Information Please Nazrul Islam lays out what we need to know and do about the Tipaimukh Dam
Tipaimukh Dam is not an isolated project; it is part of a comprehensive Indian plan of using rivers that flow from India into Bangladesh, and, hence, needs to be viewed in the general context of sharing of international rivers by these two countries.
In general, India has been using its upper riparian position and its economic and financial strength to take unilateral steps with regard to the flow of these international rivers. Most of these unilateral steps have been of diversionary character, diverting the water flow to destinations inside India and thus reducing the flow of water into the rivers of Bangladesh.
Glaring examples of such diversionary interventions are the Farakka Barrage on the Ganges and the Gozaldoba Barrage on the Teesta. India has undertaken numerous other diversionary and flow-controlling structures on most of the 54 rivers shared by Bangladesh and India.
These diversionary projects of India go against the international norms regarding sharing of international rivers. In particular, they violate Bangladesh's right to prior and customary use of river water. The entire economy and life in Bangladesh have evolved on the basis of rivers. Any major change in the flow of these rivers is, therefore, seriously disruptive for Bangladesh. Furthermore, river intervention structures affect the flow of sediments, which are vital for deltaic Bangladesh, which is facing submergence by rising sea level caused by global warming.
There is pent up emotion among Bangladeshi's against India's unilateral river intervention projects. They perceive projects such as Farakka, Gozaldoba, etc. as unfair and as proof of India's hubris. These unilateral projects are also a thorn in Bangladesh-India bilateral relations, which should be warm and friendly given India's crucial help in Bangladesh's Liberation War;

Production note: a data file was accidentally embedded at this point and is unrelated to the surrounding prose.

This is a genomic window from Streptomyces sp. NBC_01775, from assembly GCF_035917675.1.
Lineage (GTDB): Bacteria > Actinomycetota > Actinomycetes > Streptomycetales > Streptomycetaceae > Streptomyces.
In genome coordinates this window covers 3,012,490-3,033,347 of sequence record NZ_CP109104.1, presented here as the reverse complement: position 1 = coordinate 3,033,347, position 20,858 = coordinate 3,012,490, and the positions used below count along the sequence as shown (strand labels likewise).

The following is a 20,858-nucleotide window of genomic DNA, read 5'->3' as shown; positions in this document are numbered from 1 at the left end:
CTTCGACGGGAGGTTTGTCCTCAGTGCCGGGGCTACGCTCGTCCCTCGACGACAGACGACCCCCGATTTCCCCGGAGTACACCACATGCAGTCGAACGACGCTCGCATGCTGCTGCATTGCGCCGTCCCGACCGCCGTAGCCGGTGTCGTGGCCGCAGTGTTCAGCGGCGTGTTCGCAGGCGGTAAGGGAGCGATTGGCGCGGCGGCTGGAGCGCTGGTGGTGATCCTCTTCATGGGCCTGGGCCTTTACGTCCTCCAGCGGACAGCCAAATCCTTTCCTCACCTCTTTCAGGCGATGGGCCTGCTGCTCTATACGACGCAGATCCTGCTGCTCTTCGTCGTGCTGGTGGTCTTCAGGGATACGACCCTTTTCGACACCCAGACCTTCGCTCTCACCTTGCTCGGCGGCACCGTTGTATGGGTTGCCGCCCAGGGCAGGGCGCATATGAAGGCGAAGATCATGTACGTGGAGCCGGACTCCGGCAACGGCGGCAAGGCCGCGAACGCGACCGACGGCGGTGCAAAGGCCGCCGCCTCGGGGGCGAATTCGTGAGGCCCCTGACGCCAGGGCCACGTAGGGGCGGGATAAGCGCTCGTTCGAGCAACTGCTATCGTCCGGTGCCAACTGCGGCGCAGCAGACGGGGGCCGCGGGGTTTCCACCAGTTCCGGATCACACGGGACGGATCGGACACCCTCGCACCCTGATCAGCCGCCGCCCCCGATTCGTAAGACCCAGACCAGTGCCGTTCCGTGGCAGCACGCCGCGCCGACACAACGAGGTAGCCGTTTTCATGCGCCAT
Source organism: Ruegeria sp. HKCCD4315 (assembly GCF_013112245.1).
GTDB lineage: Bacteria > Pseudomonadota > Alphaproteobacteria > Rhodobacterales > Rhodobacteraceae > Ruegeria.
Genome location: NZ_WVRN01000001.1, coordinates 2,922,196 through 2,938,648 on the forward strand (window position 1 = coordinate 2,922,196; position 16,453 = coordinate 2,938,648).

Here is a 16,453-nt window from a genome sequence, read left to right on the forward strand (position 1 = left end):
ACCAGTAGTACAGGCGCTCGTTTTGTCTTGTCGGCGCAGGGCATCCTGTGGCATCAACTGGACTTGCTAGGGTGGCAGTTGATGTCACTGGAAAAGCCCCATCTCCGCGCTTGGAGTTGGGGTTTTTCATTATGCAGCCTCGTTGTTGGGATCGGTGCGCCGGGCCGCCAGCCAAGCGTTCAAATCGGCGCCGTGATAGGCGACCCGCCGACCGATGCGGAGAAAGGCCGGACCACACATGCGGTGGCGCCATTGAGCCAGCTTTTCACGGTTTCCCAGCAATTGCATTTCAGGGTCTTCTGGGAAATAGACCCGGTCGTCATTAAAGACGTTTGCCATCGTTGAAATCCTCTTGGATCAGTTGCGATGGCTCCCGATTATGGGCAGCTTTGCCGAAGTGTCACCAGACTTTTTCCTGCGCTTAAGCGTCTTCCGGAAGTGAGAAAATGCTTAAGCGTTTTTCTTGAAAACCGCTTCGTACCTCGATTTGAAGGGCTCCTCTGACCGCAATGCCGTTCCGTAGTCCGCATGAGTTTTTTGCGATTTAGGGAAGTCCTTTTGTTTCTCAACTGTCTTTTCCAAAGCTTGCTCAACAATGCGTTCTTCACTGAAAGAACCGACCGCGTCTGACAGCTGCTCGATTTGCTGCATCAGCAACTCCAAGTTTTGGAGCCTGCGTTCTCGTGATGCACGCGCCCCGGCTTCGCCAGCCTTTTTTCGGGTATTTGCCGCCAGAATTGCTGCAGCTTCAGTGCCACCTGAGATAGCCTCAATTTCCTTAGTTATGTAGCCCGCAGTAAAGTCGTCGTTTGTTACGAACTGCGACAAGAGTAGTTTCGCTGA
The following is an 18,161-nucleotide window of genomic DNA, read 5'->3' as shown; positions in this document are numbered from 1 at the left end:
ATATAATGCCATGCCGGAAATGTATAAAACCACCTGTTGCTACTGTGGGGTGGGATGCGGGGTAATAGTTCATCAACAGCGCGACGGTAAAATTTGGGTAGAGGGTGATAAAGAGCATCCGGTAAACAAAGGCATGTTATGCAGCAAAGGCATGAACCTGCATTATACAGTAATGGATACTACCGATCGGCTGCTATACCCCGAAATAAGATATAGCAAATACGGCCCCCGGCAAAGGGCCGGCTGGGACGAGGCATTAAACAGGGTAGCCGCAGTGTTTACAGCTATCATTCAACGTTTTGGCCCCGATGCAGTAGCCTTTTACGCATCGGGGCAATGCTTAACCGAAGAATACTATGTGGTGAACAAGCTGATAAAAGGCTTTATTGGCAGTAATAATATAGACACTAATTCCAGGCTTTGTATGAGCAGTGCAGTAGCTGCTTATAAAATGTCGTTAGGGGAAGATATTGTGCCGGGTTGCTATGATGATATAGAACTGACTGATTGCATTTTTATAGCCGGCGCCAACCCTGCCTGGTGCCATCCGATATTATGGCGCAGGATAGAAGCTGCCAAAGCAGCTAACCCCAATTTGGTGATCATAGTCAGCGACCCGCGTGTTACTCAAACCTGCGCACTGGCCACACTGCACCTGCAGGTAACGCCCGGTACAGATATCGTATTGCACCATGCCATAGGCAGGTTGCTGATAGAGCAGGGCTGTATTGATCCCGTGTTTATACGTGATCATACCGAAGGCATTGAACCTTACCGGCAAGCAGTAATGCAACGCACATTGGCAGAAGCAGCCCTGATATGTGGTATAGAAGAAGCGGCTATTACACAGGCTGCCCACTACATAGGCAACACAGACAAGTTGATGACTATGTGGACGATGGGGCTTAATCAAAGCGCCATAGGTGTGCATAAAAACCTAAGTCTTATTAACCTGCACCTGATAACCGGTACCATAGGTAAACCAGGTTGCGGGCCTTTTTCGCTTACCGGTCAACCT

After a long hiatus, Bangladesh and India signed the Ganges Water Treaty in 1996, specifying the sharing of the Ganges water at Farakka. Article IX of this treaty enjoins India not to undertake unilateral projects intervening rivers shared with Bangladesh. In practice, India has not respected this provision of the treaty and moved ahead with many unilateral projects.
Tipaimukh is one such unilateral project aimed at construction of a dam on the Barak River. India went all the way to floating international tender inviting bids for construction of the project without even sharing the DPR (Detailed Project Report) with Bangladesh. Only recently, when the news of construction of Tipaimukh generated considerable civic protest in Bangladesh, has the government of India (GoI) reportedly sent some information to the Bangladesh foreign ministry, which the government of Bangladesh (GoB) is yet to make public.
The GoB has not proved effective in dealing with India with regard to Tipaimukh, or in the case of sharing of rivers in general. It did not take up the Tipaimukh issue with India in a serious and timely manner. In particular, the current opposition political parties did not play their expected role while in power during 2001-2006, when India moved Tipaimukh from conception to the implementation stage.
The current GoB has decided to send a delegation of the Bangladesh parliament on a fact-finding mission, and the prime minister has stated that GoB will decide on Tipaimukh after studying the report of that delegation.
Unfortunately, various Bangladesh ministers are expressing opinions that are peremptory and contradict Bangladesh's official position as expressed by the prime minister, and are thus creating confusion.
It is possible that Tipaimukh will help to stabilise the Barak flow across seasons, as pointed out by some water experts and reflected in some of the ministers' statements. However, there are many reasons why the suggested across-season flow-stabilisation may not hold true and be beneficial for Bangladesh.